The consultation documents - dubbed the Security Framework - outline the security requirements for Tony Blair's e-government strategy.
However the requirements will also apply to private sector organisations and other third parties that supply government services, according to the E-envoy's department.
The consultation was launched in December 2001 and many organisations that could be affected may have missed the announcement.
The E-envoy's department told CW360.com: "The Security Framework plays a central role in ensuring that security requirements for e-government are aligned with best e-commerce practices."
The document itself implies that government IT security is currently well below best e-commerce practice.
Last year's terror attacks on the US have left their mark. The document warns that in future state security services will have to provide regular statements "on the level of threat" faced by government and its service suppliers.
In addition to terrorist threats, the document highlights potential sources of threat including government insiders, E-government service operators and hostile outsiders, including organised crime groups who "may be attracted by the potential for large-scale fraud presented by e-government."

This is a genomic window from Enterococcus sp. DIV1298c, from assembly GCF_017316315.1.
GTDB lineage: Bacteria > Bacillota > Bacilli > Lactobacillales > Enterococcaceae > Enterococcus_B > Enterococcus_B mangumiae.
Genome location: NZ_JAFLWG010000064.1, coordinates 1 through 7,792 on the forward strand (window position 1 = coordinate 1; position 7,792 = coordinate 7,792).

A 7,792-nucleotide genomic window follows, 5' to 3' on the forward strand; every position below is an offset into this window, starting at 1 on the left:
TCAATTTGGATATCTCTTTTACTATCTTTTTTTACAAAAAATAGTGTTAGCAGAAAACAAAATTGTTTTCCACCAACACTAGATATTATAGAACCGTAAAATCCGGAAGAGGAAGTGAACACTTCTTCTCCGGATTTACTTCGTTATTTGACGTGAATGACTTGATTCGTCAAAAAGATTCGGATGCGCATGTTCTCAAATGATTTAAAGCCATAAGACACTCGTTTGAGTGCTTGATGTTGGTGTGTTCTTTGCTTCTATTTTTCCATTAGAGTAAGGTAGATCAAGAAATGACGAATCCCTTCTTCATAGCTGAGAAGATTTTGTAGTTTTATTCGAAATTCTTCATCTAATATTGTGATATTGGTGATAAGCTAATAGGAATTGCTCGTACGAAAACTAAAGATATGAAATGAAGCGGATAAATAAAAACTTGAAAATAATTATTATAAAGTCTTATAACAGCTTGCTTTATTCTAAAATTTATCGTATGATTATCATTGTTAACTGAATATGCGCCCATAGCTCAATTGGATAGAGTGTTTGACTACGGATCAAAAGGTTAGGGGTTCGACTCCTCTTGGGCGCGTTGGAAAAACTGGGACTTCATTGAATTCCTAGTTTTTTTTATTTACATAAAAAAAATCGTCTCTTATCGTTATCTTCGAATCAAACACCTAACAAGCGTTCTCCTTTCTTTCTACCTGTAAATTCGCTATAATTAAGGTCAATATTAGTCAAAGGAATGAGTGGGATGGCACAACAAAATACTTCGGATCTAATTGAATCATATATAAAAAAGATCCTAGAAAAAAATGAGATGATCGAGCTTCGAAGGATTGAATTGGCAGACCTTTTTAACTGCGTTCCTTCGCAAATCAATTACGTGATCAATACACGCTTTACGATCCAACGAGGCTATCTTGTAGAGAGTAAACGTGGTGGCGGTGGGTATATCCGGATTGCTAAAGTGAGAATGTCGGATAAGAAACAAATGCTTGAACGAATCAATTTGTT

The E-envoy's department admits, "Some IT related fraud is already known to have taken place."
Other sources of threat listed include commercial organisations that "may seek to acquire information about competing companies, customers, debtors etc from e-government related sources," and investigation agencies that "may seek to exploit e-government systems as a source of information on targets of interest".
The consultation closes on 31 January. Documents are available from www.e-envoy.gov.uk/publications/consult_index.htm